Why didn't missing jet passengers use their cellphones?
In the age of smartphones and social media, one question surrounding the disappearance of the Malaysian airliner is why none of the passengers tried to contact relatives, as they did during the 9/11 attacks.
- Posted 19 Mar 2014 22:45
BANGKOK: In the age of smartphones and social media, one question surrounding the disappearance of the Malaysian airliner is why none of the passengers tried to contact relatives, as they did during the 9/11 attacks.
Even the absence of phone calls or emails from those on board the Malaysia Airlines Boeing 777 could provide clues for investigators struggling to solve one of the greatest mysteries of modern aviation.
It may indicate that the plane was flying too high or was over water, or that the passengers were unconscious, possibly due to a change in cabin pressure.
Experts say the chances of the 239 people on board Flight 370 being able to use their mobile devices would have been better the closer they were to a mobile network on the ground.
Many are sceptical that the passengers or crew would have been able to establish and maintain a call using cellphones while travelling at speed, particularly at cruising altitude.
For mobile phones to be used, there must be a contact between the handset and the network -- known as a "handshake". This requires a strong enough signal from both a transmission tower and the phone.
"Theoretically, 23,000 feet (7,000 metres) and 45,000 feet are a cell range that terrestrial mobile network could work with," said Singapore-based telecommunications consultant Koh Chee Koon, referring to unconfirmed reports of changes in the plane's altitude after it lost radar contact.
But given the limited transmission power of a commercial mobile phone, as well as the barrier presented by the plane body, "for the mobile phone to connect to the mobile network with acceptable strength and quality would require some luck", added Koh.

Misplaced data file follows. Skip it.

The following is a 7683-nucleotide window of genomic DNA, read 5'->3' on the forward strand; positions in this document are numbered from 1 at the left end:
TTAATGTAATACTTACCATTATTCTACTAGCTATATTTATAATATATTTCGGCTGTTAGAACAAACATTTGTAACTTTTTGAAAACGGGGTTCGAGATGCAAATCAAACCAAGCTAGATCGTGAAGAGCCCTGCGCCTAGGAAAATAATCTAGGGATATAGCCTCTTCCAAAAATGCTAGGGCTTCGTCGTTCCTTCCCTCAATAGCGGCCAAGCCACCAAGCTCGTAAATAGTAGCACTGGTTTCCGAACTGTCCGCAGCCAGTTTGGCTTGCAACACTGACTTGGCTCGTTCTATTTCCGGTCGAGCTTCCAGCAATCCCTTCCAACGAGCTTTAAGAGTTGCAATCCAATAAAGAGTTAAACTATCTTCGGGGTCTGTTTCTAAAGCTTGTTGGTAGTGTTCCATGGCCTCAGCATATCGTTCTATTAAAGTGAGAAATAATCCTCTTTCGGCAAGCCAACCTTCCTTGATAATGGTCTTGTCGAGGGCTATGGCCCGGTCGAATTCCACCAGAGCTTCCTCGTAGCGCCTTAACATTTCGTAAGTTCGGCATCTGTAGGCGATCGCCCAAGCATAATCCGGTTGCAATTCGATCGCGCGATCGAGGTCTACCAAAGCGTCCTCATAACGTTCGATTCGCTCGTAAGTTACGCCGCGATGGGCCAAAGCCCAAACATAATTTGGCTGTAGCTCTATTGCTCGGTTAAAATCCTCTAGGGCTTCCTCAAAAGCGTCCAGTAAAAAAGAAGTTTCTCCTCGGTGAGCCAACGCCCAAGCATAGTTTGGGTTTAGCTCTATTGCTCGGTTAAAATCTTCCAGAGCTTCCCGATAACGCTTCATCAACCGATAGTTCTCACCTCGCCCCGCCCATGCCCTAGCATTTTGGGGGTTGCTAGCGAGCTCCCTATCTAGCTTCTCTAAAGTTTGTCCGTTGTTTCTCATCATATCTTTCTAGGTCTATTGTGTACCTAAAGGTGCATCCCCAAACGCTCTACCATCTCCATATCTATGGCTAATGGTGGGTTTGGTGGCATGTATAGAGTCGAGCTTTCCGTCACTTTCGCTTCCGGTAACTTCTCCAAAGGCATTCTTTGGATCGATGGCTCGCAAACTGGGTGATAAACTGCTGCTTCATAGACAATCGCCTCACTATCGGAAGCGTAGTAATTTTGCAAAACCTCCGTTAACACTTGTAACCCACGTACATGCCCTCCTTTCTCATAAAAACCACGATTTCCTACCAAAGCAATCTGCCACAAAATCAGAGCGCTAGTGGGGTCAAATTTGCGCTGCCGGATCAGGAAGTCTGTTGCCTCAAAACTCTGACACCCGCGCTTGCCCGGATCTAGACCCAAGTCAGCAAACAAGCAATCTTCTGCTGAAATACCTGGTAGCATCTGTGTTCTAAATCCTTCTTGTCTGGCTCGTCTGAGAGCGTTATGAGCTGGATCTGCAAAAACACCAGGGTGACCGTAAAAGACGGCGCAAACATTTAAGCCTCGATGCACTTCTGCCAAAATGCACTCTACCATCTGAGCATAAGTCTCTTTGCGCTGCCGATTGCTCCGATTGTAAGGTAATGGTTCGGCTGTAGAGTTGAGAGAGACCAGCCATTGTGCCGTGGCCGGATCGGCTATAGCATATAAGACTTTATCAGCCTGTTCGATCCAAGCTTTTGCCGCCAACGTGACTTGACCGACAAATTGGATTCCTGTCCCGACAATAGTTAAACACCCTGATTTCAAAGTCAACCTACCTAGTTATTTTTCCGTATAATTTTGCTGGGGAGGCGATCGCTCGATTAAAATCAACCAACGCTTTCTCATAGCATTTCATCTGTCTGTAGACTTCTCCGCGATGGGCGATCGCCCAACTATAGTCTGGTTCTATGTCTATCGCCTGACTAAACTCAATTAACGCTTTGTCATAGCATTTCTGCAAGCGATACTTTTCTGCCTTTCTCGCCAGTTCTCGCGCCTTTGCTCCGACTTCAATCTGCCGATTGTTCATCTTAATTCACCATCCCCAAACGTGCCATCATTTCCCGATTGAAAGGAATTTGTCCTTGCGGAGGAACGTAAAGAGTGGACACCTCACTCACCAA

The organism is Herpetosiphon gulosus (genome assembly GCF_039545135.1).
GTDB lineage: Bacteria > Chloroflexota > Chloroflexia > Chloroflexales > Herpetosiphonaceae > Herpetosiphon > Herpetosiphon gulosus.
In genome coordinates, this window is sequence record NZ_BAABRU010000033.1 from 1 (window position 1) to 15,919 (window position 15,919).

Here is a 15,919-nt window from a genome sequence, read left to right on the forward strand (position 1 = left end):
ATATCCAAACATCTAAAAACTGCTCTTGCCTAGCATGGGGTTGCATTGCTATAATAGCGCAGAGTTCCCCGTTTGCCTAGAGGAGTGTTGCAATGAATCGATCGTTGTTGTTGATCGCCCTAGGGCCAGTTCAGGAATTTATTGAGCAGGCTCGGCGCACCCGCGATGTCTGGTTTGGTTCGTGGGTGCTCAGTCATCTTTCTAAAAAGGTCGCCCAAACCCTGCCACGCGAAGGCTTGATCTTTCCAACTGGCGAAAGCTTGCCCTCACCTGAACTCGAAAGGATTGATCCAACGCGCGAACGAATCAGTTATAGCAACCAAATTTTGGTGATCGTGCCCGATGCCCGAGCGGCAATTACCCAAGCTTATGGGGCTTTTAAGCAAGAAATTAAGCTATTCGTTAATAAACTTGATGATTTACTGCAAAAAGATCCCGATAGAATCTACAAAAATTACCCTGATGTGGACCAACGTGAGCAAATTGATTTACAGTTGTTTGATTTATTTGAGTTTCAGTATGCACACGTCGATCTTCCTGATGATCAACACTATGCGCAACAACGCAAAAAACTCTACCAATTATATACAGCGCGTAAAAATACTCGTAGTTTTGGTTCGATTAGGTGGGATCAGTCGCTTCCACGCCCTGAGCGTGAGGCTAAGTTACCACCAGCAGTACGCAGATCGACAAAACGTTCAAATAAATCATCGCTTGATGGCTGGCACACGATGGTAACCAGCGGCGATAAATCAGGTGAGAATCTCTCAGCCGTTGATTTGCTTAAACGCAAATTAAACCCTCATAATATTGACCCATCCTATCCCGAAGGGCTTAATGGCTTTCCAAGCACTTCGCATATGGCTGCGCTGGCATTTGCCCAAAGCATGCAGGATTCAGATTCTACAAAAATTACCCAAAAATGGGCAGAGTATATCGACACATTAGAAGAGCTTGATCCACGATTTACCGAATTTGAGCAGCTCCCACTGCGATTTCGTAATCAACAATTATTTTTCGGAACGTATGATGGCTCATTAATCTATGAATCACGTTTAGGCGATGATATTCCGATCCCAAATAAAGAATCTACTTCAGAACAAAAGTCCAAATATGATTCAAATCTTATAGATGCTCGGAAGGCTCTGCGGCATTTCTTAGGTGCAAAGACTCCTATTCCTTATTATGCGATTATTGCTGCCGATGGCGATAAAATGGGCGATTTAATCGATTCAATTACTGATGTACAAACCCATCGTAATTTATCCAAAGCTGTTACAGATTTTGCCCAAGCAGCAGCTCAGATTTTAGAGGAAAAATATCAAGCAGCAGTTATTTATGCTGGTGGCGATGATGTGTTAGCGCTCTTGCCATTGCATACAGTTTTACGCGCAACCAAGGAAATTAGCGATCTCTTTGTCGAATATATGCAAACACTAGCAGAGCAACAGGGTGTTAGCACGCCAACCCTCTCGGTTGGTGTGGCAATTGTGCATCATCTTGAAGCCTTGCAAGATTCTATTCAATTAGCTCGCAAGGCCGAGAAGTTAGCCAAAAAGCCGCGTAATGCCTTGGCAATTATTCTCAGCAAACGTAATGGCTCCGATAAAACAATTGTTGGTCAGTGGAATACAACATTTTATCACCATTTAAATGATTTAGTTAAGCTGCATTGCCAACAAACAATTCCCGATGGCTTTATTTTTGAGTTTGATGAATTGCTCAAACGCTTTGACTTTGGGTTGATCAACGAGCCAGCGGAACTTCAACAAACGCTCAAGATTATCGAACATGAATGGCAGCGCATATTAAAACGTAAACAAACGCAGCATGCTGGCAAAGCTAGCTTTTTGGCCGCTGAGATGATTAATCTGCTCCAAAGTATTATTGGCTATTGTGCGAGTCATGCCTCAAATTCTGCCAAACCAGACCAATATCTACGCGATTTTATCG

Experts note that in the case of the September 11, 2001 attacks in the United States, the planes were flying at relatively low altitude over areas with cellphone coverage.
In any case most of the calls are believed to have been made from seatback phones and not mobile devices.
Recently some airlines have introduced technology to enable passengers to use their phones in the air using a small cellular base station on board, but Malaysia Airlines said this service was not available on Flight 370.
Without this, a cellphone cannot be used at an altitude of more than roughly 0.5 kilometres in the case of a commercial airliner, and must not be too far from a cell tower, according to A.K. Dewdney, professor emeritus of computer science at the University of Western Ontario in Canada.
"No cellphone could possibly succeed from an airliner in mid-ocean, even if flying low over the water," he said.
"At normal cruising altitude no cellphone could possibly succeed in making ground contact as it is completely out of reach of the network of towers, in any case," added Dewdney, who conducted experiments after the 9/11 attacks to test the capability of mobile telephones to make calls from the air.
Malaysia Airlines chief executive Ahmad Jauhari Yahya said on Monday there was no evidence of any attempt by the people on board to make calls, but he added that "millions of records" needed to be processed.
"It's being done as part of the investigation," he said, without elaborating on the type of records being checked.
Deepening the mystery, Chinese media have reported that relatives heard ringing tones when trying to call passengers' mobile phones.
But experts believe this does not necessarily mean the phones were still functioning.
Even if nobody on board the plane tried to make a call, logs of the "handshakes" might provide some clues about the route taken by the jet after it disappeared.
While many phones would have been switched off in line with airline rules, some people may have forgotten to deactivate their devices.
But to trace any "handshakes" investigators face the challenge of collecting the unique identity numbers for the passengers' mobile devices, as well as signal data from network operators in countries along the possible flight paths, such as Myanmar which still has limited network coverage.
As the flight turned back and crossed over Malaysia after disappearing from radar en route to Beijing, it probably passed over a network area.
After that, the chances of any "handshakes" depend on how low and close to mobile towers the plane flew.
"Police track cellphones all the time by the last phone call they made," said Ken Dulaney, a US-based analyst with technology research firm Gartner.
But he added that this was only possible if the devices were in reach of a network.
"If they are not in coverage then no one can do anything," he said.